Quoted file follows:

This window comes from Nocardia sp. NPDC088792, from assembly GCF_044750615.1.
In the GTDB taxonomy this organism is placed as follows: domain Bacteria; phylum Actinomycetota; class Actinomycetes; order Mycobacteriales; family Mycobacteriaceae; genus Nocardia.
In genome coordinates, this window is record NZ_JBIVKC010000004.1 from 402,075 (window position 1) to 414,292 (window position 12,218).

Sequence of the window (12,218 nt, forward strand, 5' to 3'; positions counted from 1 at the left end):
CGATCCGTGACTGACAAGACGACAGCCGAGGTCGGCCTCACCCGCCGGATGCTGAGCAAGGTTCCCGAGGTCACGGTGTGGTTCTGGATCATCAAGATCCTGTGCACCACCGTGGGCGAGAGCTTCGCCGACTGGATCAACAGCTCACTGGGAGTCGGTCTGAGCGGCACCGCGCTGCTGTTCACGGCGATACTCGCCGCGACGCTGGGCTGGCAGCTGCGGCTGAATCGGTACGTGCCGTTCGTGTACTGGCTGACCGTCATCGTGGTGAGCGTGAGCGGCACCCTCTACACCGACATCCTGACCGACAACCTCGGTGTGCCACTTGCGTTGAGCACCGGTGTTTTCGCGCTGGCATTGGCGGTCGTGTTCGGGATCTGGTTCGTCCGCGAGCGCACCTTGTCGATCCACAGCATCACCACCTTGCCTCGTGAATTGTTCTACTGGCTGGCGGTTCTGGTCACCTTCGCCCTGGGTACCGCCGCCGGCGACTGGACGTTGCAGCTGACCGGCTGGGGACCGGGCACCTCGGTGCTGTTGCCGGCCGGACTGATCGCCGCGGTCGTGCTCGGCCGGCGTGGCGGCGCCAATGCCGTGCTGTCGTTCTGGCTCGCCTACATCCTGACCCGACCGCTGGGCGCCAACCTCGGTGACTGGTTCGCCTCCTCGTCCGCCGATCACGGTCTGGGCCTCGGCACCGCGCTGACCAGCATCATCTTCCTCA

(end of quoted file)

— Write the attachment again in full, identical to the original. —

This window comes from Nocardia sp. NPDC088792, from assembly GCF_044750615.1.
In the GTDB taxonomy this organism is placed as follows: domain Bacteria; phylum Actinomycetota; class Actinomycetes; order Mycobacteriales; family Mycobacteriaceae; genus Nocardia.
In genome coordinates, this window is record NZ_JBIVKC010000004.1 from 402,075 (window position 1) to 414,292 (window position 12,218).

Sequence of the window (12,218 nt, forward strand, 5' to 3'; positions counted from 1 at the left end):
CGATCCGTGACTGACAAGACGACAGCCGAGGTCGGCCTCACCCGCCGGATGCTGAGCAAGGTTCCCGAGGTCACGGTGTGGTTCTGGATCATCAAGATCCTGTGCACCACCGTGGGCGAGAGCTTCGCCGACTGGATCAACAGCTCACTGGGAGTCGGTCTGAGCGGCACCGCGCTGCTGTTCACGGCGATACTCGCCGCGACGCTGGGCTGGCAGCTGCGGCTGAATCGGTACGTGCCGTTCGTGTACTGGCTGACCGTCATCGTGGTGAGCGTGAGCGGCACCCTCTACACCGACATCCTGACCGACAACCTCGGTGTGCCACTTGCGTTGAGCACCGGTGTTTTCGCGCTGGCATTGGCGGTCGTGTTCGGGATCTGGTTCGTCCGCGAGCGCACCTTGTCGATCCACAGCATCACCACCTTGCCTCGTGAATTGTTCTACTGGCTGGCGGTTCTGGTCACCTTCGCCCTGGGTACCGCCGCCGGCGACTGGACGTTGCAGCTGACCGGCTGGGGACCGGGCACCTCGGTGCTGTTGCCGGCCGGACTGATCGCCGCGGTCGTGCTCGGCCGGCGTGGCGGCGCCAATGCCGTGCTGTCGTTCTGGCTCGCCTACATCCTGACCCGACCGCTGGGCGCCAACCTCGGTGACTGGTTCGCCTCCTCGTCCGCCGATCACGGTCTGGGCCTCGGCACCGCGCTGACCAGCATCATCTTCCTCA